In vitro, the IL-2-IgG-FasL fusion protein supported IL-2-dependent proliferation of Fas-resistant CTLL-2 cells, whereas concanavalin A-T blasts were induced to undergo apoptosis by the FasL portion. In vivo, this fusion protein potently inhibited a murine DTH. This was associated with an increased rate of apoptosis in activated lymphocytes in the spleen, even at very low doses of the fusion protein. Furthermore, a second antigen challenge 10 days after IL-2-IgG-FasL treatment still failed to elicit a DTH response.
CONCLUSION:
The abrogation of a standard T cell-dependent immune response in vivo demonstrates that IL-2-IgG-FasL can be successfully exploited to trigger the death of deleterious T cells, presenting a potentially useful strategy in the management of autoimmune diseases and allotransplant rejections.
PMID: 10798759

Anonymous said...

New Bulfone-Paus retraction.

http://journals.lww.com/transplantjournal/Citation/2011/12270/An_Interleukin_2_IgG_Fas_Ligand_Fusion_Protein.19.aspx

Brought to our attention by:

http://abnormalscienceblog.wordpress.com/2011/06/06/blowing-the-whistle-on-transplantation-2000-69-1386/

The retraction is for this original publication.
I do not see the names of Elena Bulanova or Vadim Budagian on the original publication. These are the people blamed by Bulfone-Paus for the manipulations.
Transplantation. 2000 Apr 15;69(7):1386-91.
An interleukin-2-IgG-Fas ligand fusion protein suppresses delayed-type hypersensitivity in mice by triggering apoptosis in activated T cells as a novel strategy for immunosuppression.
Bulfone-Paus S, Rückert R, Krause H, von Bernuth H, Notter M, Pohl T, Tran TH, Paus R, Kunzendorf U.
Source
Institute of Immunology and Department of Urology, University Hospital Benjamin Franklin, Free University Berlin, Germany.
Abstract
BACKGROUND:
Cell-mediated immune responses can be down-regulated by induction of apoptosis of immunoreactive lymphocytes. In the present study, we have tested the feasibility of a strategy for immunosuppression by the selective induction of apoptosis in activated, interleukin (IL)-2 receptor-positive lymphocytes, using a triple IL-2-IgG-FasL fusion protein. The IL-2-IgG-FasL fusion protein combines IL-2 for the selection of activated T cells, with the extracellular domain of the FasL molecule for inducing T-cell apoptosis. These components were separated by the Fc part of IgG1 serving as a spacer as well as for half-life prolongation.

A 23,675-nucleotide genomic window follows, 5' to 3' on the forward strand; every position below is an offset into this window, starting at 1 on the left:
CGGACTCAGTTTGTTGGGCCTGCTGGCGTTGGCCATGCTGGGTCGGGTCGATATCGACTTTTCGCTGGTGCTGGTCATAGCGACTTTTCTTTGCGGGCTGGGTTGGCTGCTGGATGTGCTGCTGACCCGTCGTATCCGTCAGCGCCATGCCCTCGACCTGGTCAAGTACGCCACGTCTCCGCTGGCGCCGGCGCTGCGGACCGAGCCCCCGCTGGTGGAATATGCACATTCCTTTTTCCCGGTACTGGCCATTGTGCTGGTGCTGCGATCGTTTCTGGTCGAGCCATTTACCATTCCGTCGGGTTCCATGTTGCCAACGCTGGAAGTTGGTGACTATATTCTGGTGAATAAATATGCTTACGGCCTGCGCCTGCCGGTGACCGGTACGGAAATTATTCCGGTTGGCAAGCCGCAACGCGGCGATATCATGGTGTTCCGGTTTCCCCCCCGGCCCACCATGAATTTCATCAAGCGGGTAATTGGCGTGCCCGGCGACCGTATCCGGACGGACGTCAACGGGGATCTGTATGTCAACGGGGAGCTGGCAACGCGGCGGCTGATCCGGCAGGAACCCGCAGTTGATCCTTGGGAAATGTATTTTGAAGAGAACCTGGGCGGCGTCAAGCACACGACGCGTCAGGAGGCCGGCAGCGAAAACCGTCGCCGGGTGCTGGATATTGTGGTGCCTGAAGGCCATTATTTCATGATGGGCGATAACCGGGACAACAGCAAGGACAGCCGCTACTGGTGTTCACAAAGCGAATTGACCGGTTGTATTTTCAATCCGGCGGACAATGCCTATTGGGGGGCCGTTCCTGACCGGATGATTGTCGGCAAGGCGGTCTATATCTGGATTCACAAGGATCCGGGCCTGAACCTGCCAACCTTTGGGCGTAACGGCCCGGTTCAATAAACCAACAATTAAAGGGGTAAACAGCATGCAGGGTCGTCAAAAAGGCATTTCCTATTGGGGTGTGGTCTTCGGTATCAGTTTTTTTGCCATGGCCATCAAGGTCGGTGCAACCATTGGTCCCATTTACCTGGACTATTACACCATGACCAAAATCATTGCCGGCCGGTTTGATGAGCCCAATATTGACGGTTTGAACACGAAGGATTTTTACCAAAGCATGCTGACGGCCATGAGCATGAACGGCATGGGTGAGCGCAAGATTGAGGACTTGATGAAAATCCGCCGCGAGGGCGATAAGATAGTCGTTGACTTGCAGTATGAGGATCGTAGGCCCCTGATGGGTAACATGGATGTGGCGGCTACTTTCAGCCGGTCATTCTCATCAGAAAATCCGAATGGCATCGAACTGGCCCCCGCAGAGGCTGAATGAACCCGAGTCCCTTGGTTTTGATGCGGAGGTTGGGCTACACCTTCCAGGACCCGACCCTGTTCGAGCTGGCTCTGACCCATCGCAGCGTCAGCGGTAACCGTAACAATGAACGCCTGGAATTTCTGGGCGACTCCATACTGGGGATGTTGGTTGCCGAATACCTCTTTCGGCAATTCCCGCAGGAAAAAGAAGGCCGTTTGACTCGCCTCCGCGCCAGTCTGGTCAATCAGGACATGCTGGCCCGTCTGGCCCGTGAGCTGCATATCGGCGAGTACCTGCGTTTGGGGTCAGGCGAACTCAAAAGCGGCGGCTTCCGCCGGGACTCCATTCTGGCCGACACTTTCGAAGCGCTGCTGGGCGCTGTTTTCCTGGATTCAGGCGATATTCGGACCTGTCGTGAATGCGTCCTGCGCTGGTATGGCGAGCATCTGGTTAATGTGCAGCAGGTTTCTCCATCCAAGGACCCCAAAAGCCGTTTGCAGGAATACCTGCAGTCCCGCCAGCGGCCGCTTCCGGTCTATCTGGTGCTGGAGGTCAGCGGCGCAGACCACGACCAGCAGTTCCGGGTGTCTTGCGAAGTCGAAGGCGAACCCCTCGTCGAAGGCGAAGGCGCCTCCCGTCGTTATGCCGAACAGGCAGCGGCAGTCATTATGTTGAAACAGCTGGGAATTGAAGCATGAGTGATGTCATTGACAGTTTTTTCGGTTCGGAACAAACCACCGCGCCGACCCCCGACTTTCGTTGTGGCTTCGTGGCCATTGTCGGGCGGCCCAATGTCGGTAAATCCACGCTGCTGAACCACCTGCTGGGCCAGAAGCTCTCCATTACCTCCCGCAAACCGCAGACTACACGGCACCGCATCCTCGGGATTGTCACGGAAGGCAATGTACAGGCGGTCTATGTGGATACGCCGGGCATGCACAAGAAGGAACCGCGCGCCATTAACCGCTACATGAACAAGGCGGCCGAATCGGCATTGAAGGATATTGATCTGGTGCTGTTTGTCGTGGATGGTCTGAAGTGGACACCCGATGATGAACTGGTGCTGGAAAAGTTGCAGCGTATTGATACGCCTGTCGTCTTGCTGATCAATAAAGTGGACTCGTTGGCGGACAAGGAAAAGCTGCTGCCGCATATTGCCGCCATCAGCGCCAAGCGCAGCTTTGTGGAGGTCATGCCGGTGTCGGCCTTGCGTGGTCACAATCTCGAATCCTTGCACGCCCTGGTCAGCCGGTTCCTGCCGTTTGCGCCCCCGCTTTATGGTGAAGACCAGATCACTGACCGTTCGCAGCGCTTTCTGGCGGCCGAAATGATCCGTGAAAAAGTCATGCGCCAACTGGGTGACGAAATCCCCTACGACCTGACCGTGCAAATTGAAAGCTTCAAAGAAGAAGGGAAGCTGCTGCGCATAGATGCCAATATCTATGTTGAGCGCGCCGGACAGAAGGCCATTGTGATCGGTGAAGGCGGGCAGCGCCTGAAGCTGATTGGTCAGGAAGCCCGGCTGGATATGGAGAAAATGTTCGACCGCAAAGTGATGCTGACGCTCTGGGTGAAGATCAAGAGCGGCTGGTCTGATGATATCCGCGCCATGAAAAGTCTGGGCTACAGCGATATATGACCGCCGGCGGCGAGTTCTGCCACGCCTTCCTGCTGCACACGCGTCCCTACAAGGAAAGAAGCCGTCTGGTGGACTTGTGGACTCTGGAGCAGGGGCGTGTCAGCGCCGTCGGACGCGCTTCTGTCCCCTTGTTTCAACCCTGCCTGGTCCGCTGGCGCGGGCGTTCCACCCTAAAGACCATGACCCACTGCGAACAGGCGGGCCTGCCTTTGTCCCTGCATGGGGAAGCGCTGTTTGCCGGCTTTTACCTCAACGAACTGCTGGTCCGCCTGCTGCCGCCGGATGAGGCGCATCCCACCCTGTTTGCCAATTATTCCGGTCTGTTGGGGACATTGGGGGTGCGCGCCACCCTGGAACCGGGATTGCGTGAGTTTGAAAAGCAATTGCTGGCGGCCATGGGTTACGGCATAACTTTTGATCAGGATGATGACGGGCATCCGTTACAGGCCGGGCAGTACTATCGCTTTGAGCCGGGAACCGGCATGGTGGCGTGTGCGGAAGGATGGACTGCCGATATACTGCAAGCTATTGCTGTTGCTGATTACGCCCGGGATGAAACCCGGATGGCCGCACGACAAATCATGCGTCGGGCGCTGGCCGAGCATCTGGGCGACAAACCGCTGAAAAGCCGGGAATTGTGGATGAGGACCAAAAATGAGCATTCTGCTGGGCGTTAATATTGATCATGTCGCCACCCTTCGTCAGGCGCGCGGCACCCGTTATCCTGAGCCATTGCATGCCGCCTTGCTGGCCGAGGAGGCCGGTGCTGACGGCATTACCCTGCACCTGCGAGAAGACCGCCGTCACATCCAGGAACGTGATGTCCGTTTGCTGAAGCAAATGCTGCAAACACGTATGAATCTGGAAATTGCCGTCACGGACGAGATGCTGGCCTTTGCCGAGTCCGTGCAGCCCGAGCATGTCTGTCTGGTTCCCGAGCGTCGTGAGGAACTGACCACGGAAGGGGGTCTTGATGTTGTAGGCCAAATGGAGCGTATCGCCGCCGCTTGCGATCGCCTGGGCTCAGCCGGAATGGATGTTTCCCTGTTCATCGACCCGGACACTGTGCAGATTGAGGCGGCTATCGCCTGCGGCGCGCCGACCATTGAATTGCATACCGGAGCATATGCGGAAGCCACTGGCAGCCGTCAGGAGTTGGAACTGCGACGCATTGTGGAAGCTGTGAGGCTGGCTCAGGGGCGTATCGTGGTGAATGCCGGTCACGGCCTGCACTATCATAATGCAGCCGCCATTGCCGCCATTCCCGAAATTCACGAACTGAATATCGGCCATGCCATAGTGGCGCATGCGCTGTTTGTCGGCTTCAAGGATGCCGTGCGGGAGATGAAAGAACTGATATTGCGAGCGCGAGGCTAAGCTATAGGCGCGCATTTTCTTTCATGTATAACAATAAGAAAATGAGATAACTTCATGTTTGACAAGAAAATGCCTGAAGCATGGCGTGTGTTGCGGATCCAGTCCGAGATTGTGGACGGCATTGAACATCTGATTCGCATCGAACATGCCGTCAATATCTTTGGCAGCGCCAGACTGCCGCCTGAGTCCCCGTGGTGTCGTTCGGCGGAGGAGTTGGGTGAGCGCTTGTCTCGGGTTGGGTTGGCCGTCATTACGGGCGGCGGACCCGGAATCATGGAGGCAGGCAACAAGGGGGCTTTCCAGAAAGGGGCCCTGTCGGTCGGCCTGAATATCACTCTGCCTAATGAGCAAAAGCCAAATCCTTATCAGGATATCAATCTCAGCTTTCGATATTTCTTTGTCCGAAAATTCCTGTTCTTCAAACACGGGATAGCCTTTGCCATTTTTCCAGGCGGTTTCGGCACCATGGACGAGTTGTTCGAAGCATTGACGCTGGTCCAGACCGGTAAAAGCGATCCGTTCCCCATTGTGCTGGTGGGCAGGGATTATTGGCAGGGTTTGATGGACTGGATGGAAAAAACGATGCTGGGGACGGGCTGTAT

METHODS:
The gene for the chimeric protein was created by fusing DNA sequences encoding for the three functional components: human IL-2, the Fc part of human IgG1, and the extracellular domain of murine FasL. When the fusion gene was expressed in murine J558L cells, we obtained soluble dimeric immunoglobulin-like proteins in the supernatant. After analyzing the function of the IL-2 and FasL portions individually in vitro, a delayed-type hypersensitivity (DTH) reaction to sheep red blood cells as model for cell-mediated immune responses was investigated to evaluate the IL-2-IgG-FasL-mediated immunosuppression in vivo.
RESULTS:
In vitro, the IL-2-IgG-FasL fusion protein supported IL-2-dependent proliferation of Fas-resistant CTLL-2 cells, whereas concanavalin A-T blasts were induced to undergo apoptosis by the FasL portion. In vivo, this fusion protein potently inhibited a murine DTH. This was associated with an increased rate of apoptosis in activated lymphocytes in the spleen, even at very low doses of the fusion protein. Furthermore, a second antigen challenge 10 days after IL-2-IgG-FasL treatment still failed to elicit a DTH response.
CONCLUSION:
The abrogation of a standard T cell-dependent immune response in vivo demonstrates that IL-2-IgG-FasL can be successfully exploited to trigger the death of deleterious T cells, presenting a potentially useful strategy in the management of autoimmune diseases and allotransplant rejections.
PMID: 10798759